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Abstract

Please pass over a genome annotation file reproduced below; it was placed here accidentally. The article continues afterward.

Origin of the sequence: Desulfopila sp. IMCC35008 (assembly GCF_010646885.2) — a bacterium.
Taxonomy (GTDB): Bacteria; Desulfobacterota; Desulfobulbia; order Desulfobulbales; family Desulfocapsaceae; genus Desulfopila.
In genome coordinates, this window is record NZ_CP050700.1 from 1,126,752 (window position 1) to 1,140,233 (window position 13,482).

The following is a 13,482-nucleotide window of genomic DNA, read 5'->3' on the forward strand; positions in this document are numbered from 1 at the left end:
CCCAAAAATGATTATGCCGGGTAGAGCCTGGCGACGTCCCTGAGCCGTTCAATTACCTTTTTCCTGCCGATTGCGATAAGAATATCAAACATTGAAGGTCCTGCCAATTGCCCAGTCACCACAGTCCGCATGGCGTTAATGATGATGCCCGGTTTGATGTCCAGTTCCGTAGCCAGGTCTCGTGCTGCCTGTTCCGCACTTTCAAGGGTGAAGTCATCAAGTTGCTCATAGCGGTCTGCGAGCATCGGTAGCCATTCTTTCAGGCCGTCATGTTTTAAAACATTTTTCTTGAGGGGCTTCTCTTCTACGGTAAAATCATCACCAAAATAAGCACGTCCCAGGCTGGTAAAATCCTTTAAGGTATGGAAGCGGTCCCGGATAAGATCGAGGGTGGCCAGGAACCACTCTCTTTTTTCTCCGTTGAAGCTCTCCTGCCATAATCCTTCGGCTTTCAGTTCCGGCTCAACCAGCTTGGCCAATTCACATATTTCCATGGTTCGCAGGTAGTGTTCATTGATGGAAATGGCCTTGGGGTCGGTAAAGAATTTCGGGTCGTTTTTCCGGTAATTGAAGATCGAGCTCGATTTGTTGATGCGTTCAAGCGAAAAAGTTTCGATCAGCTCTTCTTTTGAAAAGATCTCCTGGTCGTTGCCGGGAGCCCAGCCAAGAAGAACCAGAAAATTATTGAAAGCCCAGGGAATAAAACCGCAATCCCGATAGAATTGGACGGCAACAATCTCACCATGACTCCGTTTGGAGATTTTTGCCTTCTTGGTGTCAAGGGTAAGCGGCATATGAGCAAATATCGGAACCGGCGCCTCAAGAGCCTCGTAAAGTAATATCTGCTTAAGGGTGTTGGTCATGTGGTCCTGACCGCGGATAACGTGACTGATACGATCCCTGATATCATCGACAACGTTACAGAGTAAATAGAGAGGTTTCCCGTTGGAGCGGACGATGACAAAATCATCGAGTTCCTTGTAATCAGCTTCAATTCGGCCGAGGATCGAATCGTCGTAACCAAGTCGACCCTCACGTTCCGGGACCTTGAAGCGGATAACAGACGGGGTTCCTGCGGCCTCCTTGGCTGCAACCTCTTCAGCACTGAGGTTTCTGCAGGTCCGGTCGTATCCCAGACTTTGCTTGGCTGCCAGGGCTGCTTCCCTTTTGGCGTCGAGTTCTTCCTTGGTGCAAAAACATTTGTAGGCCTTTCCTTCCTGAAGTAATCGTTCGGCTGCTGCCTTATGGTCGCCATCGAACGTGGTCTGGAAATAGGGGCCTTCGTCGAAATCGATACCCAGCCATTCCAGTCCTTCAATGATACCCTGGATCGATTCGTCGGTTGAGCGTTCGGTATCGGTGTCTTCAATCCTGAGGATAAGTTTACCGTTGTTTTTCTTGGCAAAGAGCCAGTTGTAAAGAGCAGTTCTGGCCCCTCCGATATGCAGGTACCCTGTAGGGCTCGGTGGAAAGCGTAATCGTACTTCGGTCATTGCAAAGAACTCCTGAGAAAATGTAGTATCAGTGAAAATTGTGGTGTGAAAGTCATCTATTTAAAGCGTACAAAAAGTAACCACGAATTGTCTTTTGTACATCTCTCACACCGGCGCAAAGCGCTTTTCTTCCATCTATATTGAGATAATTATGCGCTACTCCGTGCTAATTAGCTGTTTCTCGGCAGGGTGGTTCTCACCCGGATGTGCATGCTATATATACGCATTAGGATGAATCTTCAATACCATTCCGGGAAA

This essay explores teaching techniques that seem to go against discussion-based pedagogy but ultimately achieve what we believe to be more productive forms of student discussion. Egle, Navarre, and Nixon describe how experimenting with new models of discussion has led them to define discussion as storytelling, as craft, and as idea-invention. Navarre explains how and why she uses storytelling to encourage multiple levels of engagement with texts, using interspersed narrative that aims to “people” the classroom with authors. Egle explains his commitment to discussion as a form of craft, examining how taking topics “off the table” and limiting the direction of student work helps promote fuller conversations. Affirming discussion as a form of idea-invention, Nixon wants students to take responsibility for that process of invention and explains using evaluated discussion and pre-structured discussion. This essay describes specific discussion-generating techniques in order to explore how we hope to unsettle the classroom in productive ways and, in doing so, to unsettle some of our “usual” ways of thinking about discussion.

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